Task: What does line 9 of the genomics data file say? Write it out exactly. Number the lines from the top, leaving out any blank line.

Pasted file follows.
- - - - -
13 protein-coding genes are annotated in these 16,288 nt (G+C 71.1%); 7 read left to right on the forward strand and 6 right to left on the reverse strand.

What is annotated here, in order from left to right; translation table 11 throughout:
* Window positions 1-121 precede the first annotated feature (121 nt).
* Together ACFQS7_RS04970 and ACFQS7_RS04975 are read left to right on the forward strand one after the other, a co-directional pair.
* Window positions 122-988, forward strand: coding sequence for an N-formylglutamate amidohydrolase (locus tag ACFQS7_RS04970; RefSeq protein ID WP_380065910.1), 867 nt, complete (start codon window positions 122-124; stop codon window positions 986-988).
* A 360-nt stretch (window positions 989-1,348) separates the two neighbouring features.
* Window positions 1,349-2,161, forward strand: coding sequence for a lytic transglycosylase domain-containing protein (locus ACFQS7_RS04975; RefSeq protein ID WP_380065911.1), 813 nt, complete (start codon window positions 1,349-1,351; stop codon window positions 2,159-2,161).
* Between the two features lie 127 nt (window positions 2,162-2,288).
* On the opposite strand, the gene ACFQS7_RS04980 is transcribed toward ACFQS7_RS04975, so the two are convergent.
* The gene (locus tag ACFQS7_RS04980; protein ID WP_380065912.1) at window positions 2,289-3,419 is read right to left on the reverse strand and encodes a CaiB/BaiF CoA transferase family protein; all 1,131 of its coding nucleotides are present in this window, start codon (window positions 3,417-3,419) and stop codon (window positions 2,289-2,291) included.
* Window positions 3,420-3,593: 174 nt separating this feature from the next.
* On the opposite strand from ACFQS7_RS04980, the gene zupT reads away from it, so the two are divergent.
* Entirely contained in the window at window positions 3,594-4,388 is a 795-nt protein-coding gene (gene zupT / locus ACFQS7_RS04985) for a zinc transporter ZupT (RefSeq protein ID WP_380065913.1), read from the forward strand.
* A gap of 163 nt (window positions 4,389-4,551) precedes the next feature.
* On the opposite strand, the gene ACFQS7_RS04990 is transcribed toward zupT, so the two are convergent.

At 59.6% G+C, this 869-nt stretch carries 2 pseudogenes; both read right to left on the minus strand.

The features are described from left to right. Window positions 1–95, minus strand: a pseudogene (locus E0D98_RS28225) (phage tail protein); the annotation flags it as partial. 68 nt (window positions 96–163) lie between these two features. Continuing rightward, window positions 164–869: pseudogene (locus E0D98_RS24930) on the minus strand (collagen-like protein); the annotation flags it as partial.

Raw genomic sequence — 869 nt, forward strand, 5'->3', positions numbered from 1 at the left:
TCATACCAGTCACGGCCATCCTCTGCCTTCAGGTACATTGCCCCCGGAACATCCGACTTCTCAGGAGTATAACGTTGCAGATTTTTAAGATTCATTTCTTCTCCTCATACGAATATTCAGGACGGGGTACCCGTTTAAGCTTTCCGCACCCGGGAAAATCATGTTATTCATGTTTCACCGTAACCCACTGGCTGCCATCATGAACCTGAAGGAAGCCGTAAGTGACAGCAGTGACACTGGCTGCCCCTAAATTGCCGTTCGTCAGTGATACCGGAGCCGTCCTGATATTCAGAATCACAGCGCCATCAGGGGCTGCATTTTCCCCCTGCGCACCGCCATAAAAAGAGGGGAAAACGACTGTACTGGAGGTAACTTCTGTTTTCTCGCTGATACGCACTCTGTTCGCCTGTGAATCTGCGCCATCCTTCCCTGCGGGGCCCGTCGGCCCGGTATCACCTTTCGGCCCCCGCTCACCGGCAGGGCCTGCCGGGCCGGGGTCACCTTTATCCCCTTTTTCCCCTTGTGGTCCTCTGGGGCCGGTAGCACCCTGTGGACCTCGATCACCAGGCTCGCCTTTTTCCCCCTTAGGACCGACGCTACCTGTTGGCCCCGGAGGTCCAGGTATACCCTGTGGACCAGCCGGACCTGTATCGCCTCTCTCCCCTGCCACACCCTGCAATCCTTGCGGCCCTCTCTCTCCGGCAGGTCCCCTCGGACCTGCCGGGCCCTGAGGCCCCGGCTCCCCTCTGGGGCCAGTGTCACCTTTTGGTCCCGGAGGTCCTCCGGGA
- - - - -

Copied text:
* On the opposite strand, the gene ACFQS7_RS04980 is transcribed toward ACFQS7_RS04975, so the two are convergent.